# Draw circle shape with vertex

I try to draw a circle with vertex, but my result is very dirty.
I read a few article about that but I don’t find a solution ready to eat, so I coded something like I think possible to work but…so if anybody have suggestion !

http://spencermortensen.com/articles/bezier-circle/

``````/*
* DRAW CIRCLE
*/
PVector [] pts = new PVector[4];
PVector [] pts_a = new PVector[4];
PVector [] pts_b = new PVector[4];
void setup() {
size(400,400,P2D);
PVector offset = new PVector(width/2,height/2);

// normal position
pts[0] = new PVector(0,-1);
pts[1] = new PVector(1,0);
pts[2] = new PVector(0,1);
pts[3] = new PVector(-1,0);

// kappa
int n = pts.length;
float magic_number = (4./3.)*tan(PI/(2*n));

// finalize position
for(int i = 0 ; i < pts.length ; i++) {
}
}

void draw() {
background(125);
fill(255);
stroke(0);
strokeWeight(1);

beginShape();
vertex(pts[0].x,pts[0].y);
bezierVertex(pts_a[0].x,pts_a[0].y,pts_b[0].x,pts_b[0].y,pts[0].x,pts[0].y);
bezierVertex(pts_a[1].x,pts_a[1].y,pts_b[1].x,pts_b[1].y,pts[1].x,pts[1].y);
bezierVertex(pts_a[2].x,pts_a[2].y,pts_b[2].x,pts_b[2].y,pts[2].x,pts[2].y);
bezierVertex(pts_a[3].x,pts_a[3].y,pts_b[3].x,pts_b[3].y,pts[3].x,pts[3].y);
endShape();

strokeWeight(10);
for(int i = 0 ; i < pts.length ; i++) {
stroke(255,0,0);
point(pts[i].x,pts[i].y);
stroke(0,255,0);
point(pts_a[i].x,pts_a[i].y);
stroke(0,255,0);
point(pts_b[i].x,pts_b[i].y);
}
}
``````

1 Like

Hi @Stanlepunk,

By eyeballing the green dots, it looks like the control points of the circle are ok, so maybe the order in which points are supplied to `bezierVertex` needs revising?

For debugging purposes, I find it helpful to distinguish the first from the second control point. This way I know which direction the circle is winding. For that reason, I began by changing one set of green dots to blue:

``````stroke(0, 0, 255);
point(pts_b[i].x, pts_b[i].y);
``````

Then I updated the `bezierVertex` calls:

``````  beginShape();
vertex(pts[0].x, pts[0].y);
bezierVertex(pts_b[0].x, pts_b[0].y,
pts_a[1].x, pts_a[1].y,
pts[1].x, pts[1].y);
bezierVertex(pts_b[1].x, pts_b[1].y,
pts_a[2].x, pts_a[2].y,
pts[2].x, pts[2].y);
bezierVertex(pts_b[2].x, pts_b[2].y,
pts_a[3].x, pts_a[3].y,
pts[3].x, pts[3].y);
bezierVertex(pts_b[3].x, pts_b[3].y,
pts_a[0].x, pts_a[0].y,
pts[0].x, pts[0].y);
endShape();
``````

The first control point supplied to the `bezierVertex` function call is associated with the second anchor point of the previous `bezierVertex` function call (or, at the curve’s beginning, with the anchor point given to the `vertex` call).

If you know about creating classes, a little organization goes a long way. One way to go about it, below, is an object-oriented approach (simplified from a p5.js version here ). First, a knot class which stores two control points along with one anchor point:

``````static class Knot {
PVector coord = new PVector();
PVector foreHandle = new PVector();
PVector rearHandle = new PVector();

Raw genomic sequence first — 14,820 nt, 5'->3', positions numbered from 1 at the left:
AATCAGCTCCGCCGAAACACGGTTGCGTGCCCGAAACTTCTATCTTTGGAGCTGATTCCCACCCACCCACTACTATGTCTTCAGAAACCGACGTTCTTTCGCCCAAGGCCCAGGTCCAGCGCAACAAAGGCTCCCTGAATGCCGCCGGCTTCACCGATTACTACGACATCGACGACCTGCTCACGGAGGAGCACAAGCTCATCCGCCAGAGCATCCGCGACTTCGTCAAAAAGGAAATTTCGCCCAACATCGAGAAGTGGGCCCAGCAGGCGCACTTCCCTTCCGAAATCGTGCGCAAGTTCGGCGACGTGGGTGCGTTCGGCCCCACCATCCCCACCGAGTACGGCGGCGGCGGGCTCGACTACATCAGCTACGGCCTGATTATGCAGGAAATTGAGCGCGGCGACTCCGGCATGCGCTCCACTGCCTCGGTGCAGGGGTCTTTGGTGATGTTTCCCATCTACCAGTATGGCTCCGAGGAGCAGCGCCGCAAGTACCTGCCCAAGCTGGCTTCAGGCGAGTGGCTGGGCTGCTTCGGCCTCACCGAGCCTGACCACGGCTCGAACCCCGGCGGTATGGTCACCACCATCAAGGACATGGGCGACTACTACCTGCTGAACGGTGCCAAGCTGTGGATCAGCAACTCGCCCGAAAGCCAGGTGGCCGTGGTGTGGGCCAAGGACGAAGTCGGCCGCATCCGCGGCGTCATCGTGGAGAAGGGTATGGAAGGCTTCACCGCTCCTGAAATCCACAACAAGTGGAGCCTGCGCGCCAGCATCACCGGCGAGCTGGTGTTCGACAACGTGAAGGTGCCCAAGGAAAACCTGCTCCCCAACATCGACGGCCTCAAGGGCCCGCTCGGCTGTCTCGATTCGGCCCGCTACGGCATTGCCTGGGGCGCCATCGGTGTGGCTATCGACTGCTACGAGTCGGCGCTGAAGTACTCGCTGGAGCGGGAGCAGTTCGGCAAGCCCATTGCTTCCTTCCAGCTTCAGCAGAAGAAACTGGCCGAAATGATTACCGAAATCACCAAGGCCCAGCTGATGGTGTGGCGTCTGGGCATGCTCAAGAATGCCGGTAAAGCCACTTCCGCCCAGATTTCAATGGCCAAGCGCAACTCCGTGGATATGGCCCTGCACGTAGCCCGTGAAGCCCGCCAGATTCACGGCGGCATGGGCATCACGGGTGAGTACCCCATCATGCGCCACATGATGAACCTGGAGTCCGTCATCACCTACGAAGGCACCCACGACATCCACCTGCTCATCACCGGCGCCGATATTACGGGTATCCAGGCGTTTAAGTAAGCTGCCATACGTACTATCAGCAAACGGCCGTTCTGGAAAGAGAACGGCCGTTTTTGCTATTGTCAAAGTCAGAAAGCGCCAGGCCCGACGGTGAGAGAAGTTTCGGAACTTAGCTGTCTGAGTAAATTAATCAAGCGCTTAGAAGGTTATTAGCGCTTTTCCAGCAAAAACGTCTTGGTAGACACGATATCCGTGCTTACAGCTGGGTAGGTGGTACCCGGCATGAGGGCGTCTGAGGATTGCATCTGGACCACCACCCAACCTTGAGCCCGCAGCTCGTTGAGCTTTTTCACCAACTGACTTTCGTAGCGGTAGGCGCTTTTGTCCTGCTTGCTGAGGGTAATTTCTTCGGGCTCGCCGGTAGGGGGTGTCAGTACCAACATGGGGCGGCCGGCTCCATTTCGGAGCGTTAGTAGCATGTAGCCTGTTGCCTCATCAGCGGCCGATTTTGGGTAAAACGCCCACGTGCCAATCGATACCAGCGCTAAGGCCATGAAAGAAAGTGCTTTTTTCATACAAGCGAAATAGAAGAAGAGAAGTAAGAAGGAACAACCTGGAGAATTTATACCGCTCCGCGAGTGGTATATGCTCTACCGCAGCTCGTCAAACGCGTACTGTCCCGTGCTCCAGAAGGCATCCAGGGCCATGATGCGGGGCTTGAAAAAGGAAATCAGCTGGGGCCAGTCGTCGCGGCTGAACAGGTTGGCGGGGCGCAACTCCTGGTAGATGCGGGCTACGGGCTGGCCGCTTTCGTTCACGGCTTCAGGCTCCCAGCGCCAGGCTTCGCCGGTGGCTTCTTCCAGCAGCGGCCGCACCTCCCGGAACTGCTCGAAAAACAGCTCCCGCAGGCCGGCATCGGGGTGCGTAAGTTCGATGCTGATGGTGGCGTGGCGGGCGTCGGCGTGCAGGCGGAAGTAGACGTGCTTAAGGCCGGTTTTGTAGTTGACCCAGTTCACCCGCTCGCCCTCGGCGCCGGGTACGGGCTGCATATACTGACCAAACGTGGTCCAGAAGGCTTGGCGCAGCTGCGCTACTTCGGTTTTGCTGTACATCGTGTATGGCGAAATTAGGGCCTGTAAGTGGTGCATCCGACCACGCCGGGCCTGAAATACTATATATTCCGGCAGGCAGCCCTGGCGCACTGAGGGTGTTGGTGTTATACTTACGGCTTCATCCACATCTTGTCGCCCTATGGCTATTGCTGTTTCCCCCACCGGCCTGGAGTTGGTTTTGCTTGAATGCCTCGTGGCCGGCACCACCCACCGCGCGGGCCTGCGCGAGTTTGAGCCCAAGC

Knot(float coordX, float coordY, float coordZ,
float foreX, float foreY, float foreZ,
float rearX, float rearY, float rearZ) {
set(coordX, coordY, coordZ,
foreX, foreY, foreZ,
rearX, rearY, rearZ);
}

Knot set(float coordX, float coordY, float coordZ,
float foreX, float foreY, float foreZ,
float rearX, float rearY, float rearZ) {
coord.set(coordX, coordY, coordZ);
foreHandle.set(foreX, foreY, foreZ);
rearHandle.set(rearX, rearY, rearZ);
return this;
}

static Knot fromAngle(float angle, float radius, float handleMag) {
float cosAngle = cos(angle);
float sinAngle = sin(angle);

float cox = cosAngle * radius;
float coy = sinAngle * radius;

// Tangent is perpendicular to coord. perp(x, y) := (-y, x).
float fhx = cox - sinAngle * handleMag;
float fhy = coy + cosAngle * handleMag;

float rhx = cox + sinAngle * handleMag;
float rhy = coy - cosAngle * handleMag;

return new Knot(
cox, coy, 0.0,
fhx, fhy, 0.0,
rhx, rhy, 0.0);
}
}
``````

It also defines the creation of points from polar coordinates. Then a curve object stores a list of the above.

``````static class Curve {
boolean loop = false;
Knot[] knots;

Curve(boolean loop, Knot... knots) {
this.loop = loop;
this.knots = knots;
}

void draw(PGraphics renderer) {
int knotLength = knots.length;
if (knotLength <= 2) {
// Ignores case where curve with 2 knots could
// be drawn by a single bezierCurve function.
return;
}

Knot prevKnot = knots[0];
Knot currKnot;
PVector coord, foreHandle, rearHandle;
int end = loop ? knotLength + 1: knotLength;

renderer.beginShape();
coord = prevKnot.coord;
renderer.vertex(coord.x, coord.y);

for (int i = 1; i < end; ++i) {
currKnot = knots[i % knotLength];
foreHandle = prevKnot.foreHandle;
coord = currKnot.coord;
rearHandle = currKnot.rearHandle;

renderer.bezierVertex(
foreHandle.x, foreHandle.y,
rearHandle.x, rearHandle.y,
coord.x, coord.y);

prevKnot = currKnot;
}
renderer.endShape();
}

static Curve circle(int count, float offsetAngle, float radius) {
Knot[] knots = new Knot[count];
float invKnCt = 1.0 / (float)count;
float toAngle = TWO_PI * invKnCt;
float mag = radius * (4.0 / 3.0) * tan(HALF_PI * invKnCt);
for (int i = 0; i < count; ++i) {
float angle = offsetAngle + i * toAngle;
}
return new Curve(true, knots);
}
}
``````

This can be tested out in a sketch with

``````Curve circ;

void setup() {
size(512, 512);
circ = Curve.circle(4, 0.0, 128.0);
}

void draw() {
background(255.0);
translate(width * 0.5, height * 0.5);
circ.draw(g);
}
``````
4 Likes

Whaouuuu, very interesting approach of class, I’m familiar with it, but your way is very cool, I love this part `circ = Curve.circle(4, 0.0, 128.0);`So I take a time to study deeply the possibility to customize that to my way, because my final purpose is create a strange circle with a misssing part. I think with our system on on the highway to hell Thanks a lot for your magic code.

Thx for the gold mine… I miss the 3 on 4 on my research of solution